Kennedy’s costly legacy
TED KENNEDY’S legacy is priceless to many Massachusetts liberals.
And now, that legacy will be partly underwritten by taxpayers of all political persuasions. Like it or not, they are footing part of the bill for a new institute dedicated to the memory of the legendary US senator, who died last August.
The Edward M. Kennedy Institute is slated for construction, on the campus of the University of Massachusetts Boston, adjacent to the John F. Kennedy Presidential Library and Museum. Already, $38.3 million in federal earmarks has been secured to construct what supporters stress will be a public building, located on the grounds of a public university.
Now, in the latest development, Senator John F. Kerry and Representative Edward M. Markey are working to secure another $20 million from the Defense Department budget.
Kennedy championed the little guy, and the now the little guy is paying to commemorate Kennedy. The broad plan is to limit public money to the cost of construction, but there’s no guarantee that the public contribution ends there.
Why is this a priority, at a time of widespread economic hardship and citizen anger at unrestrained government spending?
“It’s a fair question,’’ said Markey. He went on to say, “We did not stop building schools or libraries during the Great Depression. This will be a very important educational institution, attached to the most important educational institution in Massachusetts, UMassBoston.’’
“When people see what this institute does for young people and veterans and teachers and civil rights, no one will use the term waste,’’ added Kerry.
A private fund-raising effort headed by Boston businessman Jack Connors has so far raised $45 million for the institute. It is expected that private contributions will help finance programming for the institute. Plans call for a museum and exhibit space, ceremonial and reception spaces, a library, research area, and several classrooms.
Peter Meade, president of the planned institute, said it will be dedicated to the study of the US Senate, an institution Kennedy loved. Kennedy did not want this living memorial in Washington, said Meade. He wanted it in Boston, at UMass, where a diverse community of young people would benefit from its programs. As Meade describes it, it is not a shrine or temple to Kennedy; instead, it will be “one of the great civic centers in this country’’ and a major tourist attraction. According to Meade, Kennedy relatives have contributed and will continue to contribute an amount he declined to specify.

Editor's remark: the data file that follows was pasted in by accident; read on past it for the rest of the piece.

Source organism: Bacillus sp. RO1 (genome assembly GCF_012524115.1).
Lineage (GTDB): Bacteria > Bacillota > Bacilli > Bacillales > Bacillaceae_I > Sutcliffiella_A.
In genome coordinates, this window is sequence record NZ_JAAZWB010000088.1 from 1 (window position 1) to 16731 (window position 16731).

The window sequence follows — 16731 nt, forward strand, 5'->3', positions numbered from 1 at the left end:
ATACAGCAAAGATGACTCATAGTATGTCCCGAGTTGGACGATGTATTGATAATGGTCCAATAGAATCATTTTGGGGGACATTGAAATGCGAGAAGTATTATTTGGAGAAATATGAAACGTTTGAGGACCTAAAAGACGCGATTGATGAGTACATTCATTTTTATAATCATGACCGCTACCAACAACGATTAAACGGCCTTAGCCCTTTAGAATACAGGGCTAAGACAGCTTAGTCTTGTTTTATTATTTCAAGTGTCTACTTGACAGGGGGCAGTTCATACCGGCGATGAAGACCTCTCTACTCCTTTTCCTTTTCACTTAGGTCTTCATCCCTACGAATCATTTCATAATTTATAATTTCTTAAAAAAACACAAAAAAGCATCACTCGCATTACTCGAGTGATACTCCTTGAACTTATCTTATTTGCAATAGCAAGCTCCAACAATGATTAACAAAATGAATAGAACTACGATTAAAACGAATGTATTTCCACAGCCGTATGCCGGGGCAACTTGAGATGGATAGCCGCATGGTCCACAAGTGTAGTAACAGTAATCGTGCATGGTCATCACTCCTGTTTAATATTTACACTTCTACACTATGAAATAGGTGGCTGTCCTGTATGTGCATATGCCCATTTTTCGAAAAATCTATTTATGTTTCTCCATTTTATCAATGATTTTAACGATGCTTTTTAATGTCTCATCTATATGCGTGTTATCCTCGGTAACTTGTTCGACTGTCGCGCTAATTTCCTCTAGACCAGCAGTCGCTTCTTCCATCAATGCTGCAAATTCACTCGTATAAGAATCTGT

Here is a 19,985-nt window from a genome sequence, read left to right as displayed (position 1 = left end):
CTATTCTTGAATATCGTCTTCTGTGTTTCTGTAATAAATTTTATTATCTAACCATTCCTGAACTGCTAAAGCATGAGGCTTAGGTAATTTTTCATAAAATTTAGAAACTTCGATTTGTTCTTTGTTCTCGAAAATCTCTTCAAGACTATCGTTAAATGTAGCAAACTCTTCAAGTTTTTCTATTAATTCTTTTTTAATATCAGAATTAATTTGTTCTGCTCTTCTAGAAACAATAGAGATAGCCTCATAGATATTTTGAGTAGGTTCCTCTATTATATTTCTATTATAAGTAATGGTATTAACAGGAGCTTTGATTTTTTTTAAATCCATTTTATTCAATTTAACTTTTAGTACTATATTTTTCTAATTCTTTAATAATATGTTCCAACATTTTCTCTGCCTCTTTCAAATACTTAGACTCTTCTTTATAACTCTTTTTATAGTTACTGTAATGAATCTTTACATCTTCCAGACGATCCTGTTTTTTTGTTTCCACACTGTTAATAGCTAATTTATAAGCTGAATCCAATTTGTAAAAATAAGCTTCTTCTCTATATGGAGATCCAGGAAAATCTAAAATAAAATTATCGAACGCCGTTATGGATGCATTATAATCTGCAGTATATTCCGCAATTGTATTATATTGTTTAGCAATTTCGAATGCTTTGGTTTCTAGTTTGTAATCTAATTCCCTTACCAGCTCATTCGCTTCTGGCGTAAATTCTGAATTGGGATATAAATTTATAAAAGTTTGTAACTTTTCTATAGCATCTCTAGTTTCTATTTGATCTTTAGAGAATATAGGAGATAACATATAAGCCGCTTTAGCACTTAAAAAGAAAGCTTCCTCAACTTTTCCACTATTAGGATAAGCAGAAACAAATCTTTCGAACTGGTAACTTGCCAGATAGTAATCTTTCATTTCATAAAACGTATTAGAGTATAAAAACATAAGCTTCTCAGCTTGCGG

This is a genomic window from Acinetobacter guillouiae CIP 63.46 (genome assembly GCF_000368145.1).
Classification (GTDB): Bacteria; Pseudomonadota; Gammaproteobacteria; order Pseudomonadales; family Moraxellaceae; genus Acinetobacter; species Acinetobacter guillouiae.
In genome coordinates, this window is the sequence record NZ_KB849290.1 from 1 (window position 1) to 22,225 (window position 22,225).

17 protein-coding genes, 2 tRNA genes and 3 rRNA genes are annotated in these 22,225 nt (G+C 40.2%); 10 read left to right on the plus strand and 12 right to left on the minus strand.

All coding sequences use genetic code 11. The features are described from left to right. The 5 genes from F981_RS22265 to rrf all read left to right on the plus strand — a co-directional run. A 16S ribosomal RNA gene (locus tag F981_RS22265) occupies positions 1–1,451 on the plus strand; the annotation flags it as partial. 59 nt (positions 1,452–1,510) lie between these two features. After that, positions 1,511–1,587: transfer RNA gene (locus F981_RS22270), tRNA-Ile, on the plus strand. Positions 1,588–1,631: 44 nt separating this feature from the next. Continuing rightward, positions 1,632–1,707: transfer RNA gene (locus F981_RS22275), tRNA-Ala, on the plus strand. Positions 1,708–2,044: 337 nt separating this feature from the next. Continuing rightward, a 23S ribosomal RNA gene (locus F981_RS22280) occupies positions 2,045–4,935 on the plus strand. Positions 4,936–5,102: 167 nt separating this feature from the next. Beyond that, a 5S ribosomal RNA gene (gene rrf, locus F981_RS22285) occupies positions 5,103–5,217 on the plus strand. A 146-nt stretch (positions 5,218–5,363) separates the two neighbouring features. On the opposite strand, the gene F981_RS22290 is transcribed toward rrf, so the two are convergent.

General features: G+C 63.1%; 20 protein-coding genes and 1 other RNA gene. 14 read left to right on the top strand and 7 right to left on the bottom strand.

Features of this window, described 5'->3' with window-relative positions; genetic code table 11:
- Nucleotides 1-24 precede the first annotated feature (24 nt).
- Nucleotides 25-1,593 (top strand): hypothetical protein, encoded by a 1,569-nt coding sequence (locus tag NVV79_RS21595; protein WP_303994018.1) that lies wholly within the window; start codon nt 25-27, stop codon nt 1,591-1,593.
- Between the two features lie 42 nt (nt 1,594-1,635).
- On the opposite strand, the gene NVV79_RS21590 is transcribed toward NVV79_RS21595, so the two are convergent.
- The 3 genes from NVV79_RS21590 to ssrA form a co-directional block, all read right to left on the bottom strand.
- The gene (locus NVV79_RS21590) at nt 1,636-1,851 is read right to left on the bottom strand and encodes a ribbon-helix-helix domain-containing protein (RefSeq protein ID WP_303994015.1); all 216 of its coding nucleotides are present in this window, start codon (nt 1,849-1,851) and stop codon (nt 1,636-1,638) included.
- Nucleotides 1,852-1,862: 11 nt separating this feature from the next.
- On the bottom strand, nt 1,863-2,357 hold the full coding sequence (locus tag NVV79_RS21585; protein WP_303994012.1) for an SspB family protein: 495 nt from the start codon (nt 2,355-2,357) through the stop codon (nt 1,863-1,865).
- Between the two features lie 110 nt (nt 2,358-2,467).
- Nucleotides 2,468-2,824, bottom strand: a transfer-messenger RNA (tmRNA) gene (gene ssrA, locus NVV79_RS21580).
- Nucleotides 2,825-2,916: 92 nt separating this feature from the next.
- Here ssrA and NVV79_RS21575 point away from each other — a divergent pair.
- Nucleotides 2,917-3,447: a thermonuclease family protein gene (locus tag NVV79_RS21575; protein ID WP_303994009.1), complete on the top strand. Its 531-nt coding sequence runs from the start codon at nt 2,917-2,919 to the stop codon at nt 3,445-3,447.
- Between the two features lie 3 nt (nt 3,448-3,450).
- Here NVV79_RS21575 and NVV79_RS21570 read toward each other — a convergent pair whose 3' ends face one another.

“There is always a legitimate question about the use of public funds,’’ acknowledged Meade. “Since we’re getting public money, we expect a public discussion about it.’’
But, that’s part of the problem: Funding this institute through earmarks means there is no public debate. The money is tucked into a huge appropriations bill, and requires no specific up or down vote. Channeling money in the defense budget for this purpose — as Kennedy’s colleagues have done — represents everything that is wrong about the Washington budget process.
Beyond process comes the question of priorities. Average American citizens have been forced to downsize their dreams. At the same time, government is taking their money and spending it on the hopes and dreams of one rich, powerful man. It doesn’t seem fair.
This monument to Kennedy’s legacy is also moving forward at a curious time for the Kennedy family.
On one hand, they still have clout. Ted Kennedy’s family will be given what the Globe recently described as “a rare opportunity’’ to raise objections before the public disclosure of thousands of pages of Kennedy’s secret FBI file. It’s an uncommon accommodation.
But their political power has ebbed.
The Senate seat held for decades by a Kennedy is now occupied by Senator Scott Brown, a Republican. Declaring it “the people’s seat,’’ Brown won a historic special election that shook the nation. Ted Kennedy’s son, Patrick, is not seeking reelection as a congressman from Rhode Island. Various Kennedy offspring have opted out of running for political office, and there is a real question about the political future of this storied political family.
But one thing hasn’t changed, as the funding plan for the Edward M. Kennedy Institute makes clear.
It’s propelled by the usual Kennedy attitude: The people should want what the Kennedys want.
Joan Vennochi can be reached at email@example.com.